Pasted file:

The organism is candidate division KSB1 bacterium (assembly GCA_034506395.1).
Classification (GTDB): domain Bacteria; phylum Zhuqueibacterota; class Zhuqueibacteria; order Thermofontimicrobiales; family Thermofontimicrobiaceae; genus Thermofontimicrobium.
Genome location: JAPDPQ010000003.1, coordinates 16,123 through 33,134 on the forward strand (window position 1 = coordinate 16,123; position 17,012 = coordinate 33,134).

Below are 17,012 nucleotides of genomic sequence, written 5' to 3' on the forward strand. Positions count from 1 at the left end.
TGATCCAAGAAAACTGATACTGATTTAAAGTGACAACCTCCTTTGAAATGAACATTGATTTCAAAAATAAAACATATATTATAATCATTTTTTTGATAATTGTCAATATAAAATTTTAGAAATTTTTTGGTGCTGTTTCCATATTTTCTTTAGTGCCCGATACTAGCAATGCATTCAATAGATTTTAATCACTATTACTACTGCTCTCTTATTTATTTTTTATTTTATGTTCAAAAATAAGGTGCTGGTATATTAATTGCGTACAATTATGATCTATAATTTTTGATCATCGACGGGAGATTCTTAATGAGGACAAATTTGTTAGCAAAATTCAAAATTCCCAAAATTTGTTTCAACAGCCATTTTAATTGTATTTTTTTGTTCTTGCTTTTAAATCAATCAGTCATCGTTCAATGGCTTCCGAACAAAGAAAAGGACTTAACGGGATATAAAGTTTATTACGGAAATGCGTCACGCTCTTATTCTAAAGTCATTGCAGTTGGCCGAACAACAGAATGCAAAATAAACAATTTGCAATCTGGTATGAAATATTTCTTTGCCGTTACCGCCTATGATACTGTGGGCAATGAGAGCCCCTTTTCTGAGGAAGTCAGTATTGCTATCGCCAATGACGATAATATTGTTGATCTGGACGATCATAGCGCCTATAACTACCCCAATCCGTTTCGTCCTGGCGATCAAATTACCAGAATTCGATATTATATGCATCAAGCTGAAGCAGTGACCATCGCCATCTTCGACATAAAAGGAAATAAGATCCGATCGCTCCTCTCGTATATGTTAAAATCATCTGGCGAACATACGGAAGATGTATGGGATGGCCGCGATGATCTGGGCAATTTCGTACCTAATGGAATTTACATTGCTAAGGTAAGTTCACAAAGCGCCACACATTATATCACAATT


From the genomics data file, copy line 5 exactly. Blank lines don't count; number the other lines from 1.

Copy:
TGATCCAAGAAAACTGATACTGATTTAAAGTGACAACCTCCTTTGAAATGAACATTGATTTCAAAAATAAAACATATATTATAATCATTTTTTTGATAATTGTCAATATAAAATTTTAGAAATTTTTTGGTGCTGTTTCCATATTTTCTTTAGTGCCCGATACTAGCAATGCATTCAATAGATTTTAATCACTATTACTACTGCTCTCTTATTTATTTTTTATTTTATGTTCAAAAATAAGGTGCTGGTATATTAATTGCGTACAATTATGATCTATAATTTTTGATCATCGACGGGAGATTCTTAATGAGGACAAATTTGTTAGCAAAATTCAAAATTCCCAAAATTTGTTTCAACAGCCATTTTAATTGTATTTTTTTGTTCTTGCTTTTAAATCAATCAGTCATCGTTCAATGGCTTCCGAACAAAGAAAAGGACTTAACGGGATATAAAGTTTATTACGGAAATGCGTCACGCTCTTATTCTAAAGTCATTGCAGTTGGCCGAACAACAGAATGCAAAATAAACAATTTGCAATCTGGTATGAAATATTTCTTTGCCGTTACCGCCTATGATACTGTGGGCAATGAGAGCCCCTTTTCTGAGGAAGTCAGTATTGCTATCGCCAATGACGATAATATTGTTGATCTGGACGATCATAGCGCCTATAACTACCCCAATCCGTTTCGTCCTGGCGATCAAATTACCAGAATTCGATATTATATGCATCAAGCTGAAGCAGTGACCATCGCCATCTTCGACATAAAAGGAAATAAGATCCGATCGCTCCTCTCGTATATGTTAAAATCATCTGGCGAACATACGGAAGATGTATGGGATGGCCGCGATGATCTGGGCAATTTCGTACCTAATGGAATTTACATTGCTAAGGTAAGTTCACAAAGCGCCACACATTATATCACAATT